Companies like Wells Fargo and Equifax should not be allowed to cheat consumers with impunity.
This week, Congress will hold hearings about the Well Fargo fake account scandal and the Equifax data breach. The scandals engulfing Wells Fargo and Equifax aren’t unique. They are symptomatic of a larger trend of big banks and corporations escaping accountability for their widespread wrongdoing, ensuring that Wall Street continues to rake in record profits while Main Street suffers.
Last year, we learned that Wells Fargo employees have been secretly opening sham deposit and credit card accounts. At last count, 3.5 million hardworking Americans have been swindled by Wells Fargo’s fake account scandal. How did Wells Fargo get away with opening fake accounts for so long? A big reason is that Wells Fargo contracts blocked consumers from enforcing their basic constitutional right to sue the bank in court. Instead, people were forced into biased, secretive arbitration proceedings (where cases are resolved by hired decisionmakers rather than judges and juries) and often were required to sign confidentiality agreements. Forced arbitration clauses, when combined with class-action bans, stop individuals from coming together to vindicate their collective rights. This prevents the public or Congress from identifying the full scope of wrongdoing by a corporation.
Not to be outdone, Equifax, one of the nation’s largest credit services, announced last month that the data of some 143 consumers—almost 40 percent of the adult population—was hacked. Incredibly, rather than make a good faith effort to rectify a failure of their own making, when they offered consumers free credit monitoring for one year, they included get-out-of-jail-free provisions for the company in the contract. These provisions would have limited the ability of consumers to sue Equifax and forced many customers into secretive arbitration proceedings instead. Equifax removed the offending provisions only after it was shamed on social media, and after Public Citizen sent the company a letter demanding that it remove the egregious provisions.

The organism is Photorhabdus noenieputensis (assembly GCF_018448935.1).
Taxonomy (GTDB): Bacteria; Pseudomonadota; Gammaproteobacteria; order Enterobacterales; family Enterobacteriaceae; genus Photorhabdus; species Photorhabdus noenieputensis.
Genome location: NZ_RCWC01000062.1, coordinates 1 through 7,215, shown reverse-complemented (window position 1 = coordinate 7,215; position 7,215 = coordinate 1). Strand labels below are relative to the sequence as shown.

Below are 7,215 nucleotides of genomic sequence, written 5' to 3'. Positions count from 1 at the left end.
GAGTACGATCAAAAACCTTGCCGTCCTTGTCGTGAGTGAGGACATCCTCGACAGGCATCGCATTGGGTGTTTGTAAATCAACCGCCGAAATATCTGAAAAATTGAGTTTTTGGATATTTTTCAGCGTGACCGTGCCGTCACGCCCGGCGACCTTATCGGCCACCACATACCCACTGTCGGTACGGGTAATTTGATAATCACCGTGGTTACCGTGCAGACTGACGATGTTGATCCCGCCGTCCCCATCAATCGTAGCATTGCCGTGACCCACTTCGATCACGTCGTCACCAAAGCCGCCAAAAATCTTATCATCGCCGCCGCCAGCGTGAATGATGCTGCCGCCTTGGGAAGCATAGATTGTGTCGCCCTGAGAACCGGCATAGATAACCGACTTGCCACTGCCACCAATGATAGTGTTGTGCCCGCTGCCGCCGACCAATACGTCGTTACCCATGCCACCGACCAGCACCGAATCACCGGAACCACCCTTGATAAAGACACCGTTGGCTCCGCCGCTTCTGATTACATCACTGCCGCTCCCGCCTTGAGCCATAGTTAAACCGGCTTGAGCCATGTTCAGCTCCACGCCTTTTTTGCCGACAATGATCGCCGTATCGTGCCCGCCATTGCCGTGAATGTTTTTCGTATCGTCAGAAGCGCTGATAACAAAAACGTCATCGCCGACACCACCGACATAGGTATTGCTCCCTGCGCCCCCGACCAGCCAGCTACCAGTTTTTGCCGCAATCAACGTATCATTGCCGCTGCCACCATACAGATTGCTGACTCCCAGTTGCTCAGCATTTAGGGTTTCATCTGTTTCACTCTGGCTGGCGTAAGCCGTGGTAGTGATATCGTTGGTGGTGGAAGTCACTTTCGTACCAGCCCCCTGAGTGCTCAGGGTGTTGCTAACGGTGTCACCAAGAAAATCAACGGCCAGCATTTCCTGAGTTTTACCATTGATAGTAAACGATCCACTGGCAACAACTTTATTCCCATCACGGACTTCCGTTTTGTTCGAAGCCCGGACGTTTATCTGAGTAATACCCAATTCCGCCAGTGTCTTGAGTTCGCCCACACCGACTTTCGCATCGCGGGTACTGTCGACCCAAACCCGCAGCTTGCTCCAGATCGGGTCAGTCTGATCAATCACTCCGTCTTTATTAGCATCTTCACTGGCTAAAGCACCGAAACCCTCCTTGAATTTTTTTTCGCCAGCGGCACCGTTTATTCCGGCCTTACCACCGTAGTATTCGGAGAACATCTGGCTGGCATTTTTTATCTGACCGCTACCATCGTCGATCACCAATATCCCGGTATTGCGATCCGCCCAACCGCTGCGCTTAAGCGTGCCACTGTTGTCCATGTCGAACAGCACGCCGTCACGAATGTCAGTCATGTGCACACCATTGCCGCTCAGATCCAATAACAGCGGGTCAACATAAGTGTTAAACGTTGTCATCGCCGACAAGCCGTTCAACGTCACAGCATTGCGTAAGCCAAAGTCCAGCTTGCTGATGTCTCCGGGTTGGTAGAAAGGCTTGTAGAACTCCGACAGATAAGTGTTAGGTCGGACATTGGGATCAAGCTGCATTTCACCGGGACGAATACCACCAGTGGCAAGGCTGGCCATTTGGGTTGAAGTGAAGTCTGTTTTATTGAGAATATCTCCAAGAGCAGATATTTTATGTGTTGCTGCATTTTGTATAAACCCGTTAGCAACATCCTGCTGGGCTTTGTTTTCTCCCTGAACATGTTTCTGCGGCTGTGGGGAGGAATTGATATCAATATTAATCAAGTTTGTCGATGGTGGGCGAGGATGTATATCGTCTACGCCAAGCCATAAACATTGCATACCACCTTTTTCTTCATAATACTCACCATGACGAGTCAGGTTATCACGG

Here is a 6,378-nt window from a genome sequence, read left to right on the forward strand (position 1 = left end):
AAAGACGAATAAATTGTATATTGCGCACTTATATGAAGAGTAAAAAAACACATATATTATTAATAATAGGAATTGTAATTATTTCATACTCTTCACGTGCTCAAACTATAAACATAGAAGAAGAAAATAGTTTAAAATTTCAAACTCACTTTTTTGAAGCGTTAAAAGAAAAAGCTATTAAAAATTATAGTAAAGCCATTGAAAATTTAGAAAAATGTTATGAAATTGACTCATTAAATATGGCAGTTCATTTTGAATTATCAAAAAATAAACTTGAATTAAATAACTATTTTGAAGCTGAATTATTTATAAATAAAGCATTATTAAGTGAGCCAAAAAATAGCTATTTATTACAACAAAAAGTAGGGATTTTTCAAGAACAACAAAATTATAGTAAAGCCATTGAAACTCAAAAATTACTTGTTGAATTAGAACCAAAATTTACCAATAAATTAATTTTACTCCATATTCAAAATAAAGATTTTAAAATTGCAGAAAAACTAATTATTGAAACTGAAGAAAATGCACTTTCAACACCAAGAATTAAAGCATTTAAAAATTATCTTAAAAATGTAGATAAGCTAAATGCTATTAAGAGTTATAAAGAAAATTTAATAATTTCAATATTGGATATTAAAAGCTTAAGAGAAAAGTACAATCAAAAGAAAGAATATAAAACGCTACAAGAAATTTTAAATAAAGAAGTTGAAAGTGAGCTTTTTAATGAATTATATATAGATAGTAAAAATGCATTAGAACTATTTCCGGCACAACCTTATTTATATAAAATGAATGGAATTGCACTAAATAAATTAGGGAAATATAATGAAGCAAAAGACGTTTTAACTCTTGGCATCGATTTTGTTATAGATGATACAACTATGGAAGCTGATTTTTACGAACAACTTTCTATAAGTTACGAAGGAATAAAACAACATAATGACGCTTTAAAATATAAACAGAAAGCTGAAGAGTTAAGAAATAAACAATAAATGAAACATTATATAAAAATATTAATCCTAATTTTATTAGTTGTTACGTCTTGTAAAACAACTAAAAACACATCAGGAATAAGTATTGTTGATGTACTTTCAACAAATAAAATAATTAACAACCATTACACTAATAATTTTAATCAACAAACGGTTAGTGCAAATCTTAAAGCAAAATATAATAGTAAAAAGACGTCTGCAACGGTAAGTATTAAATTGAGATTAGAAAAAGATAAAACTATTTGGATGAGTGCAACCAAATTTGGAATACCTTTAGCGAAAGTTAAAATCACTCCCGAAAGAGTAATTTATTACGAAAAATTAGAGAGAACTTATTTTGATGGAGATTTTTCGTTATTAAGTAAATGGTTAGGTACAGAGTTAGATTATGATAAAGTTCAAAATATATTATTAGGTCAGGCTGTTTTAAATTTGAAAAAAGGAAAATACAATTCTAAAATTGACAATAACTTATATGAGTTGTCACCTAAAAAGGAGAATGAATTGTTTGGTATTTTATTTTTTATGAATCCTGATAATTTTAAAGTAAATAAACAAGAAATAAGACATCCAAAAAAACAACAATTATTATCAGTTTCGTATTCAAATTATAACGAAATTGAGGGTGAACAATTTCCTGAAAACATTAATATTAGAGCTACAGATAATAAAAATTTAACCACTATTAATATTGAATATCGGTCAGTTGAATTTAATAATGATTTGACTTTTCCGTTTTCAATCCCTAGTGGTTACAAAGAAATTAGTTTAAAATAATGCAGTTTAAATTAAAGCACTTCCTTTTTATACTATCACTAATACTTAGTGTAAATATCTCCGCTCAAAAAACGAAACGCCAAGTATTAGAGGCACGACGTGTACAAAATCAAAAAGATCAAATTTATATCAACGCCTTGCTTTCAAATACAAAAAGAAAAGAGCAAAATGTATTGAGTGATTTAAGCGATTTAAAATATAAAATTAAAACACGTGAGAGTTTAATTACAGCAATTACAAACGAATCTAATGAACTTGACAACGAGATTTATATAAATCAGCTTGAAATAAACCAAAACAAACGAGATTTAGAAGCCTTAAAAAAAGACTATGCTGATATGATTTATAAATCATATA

Congress has an opportunity this week to begin holding these institutions accountable. The U.S. Senate should vote to uphold the Consumer Finance Protection Bureau rule that allows consumers to band together to sue financial bad actors in court. The U.S. Chamber of Commerce and other big business proponents are pushing lawmakers to repeal the rule – evidence of the business forces’ latest attempt to ensure they can cheat consumers with impunity.
Pass legislation that provides free credit freezes for all consumers
Investigate whether Equifax executives engaged in insider trading by selling shares of Equifax stocks weeks before the hack was made public
Urge Equifax and Wells Fargo to finally do right by their customers and remove forced arbitration clauses from all of their contracts
Encourage big institutions to disclose their lobbying and political expenditures so the American public can better understand corporate influence-peddling
This week’s hearings will be illustrative. Congress can once again side with big banks or they can protect American consumers. We’ll be watching to see what they do.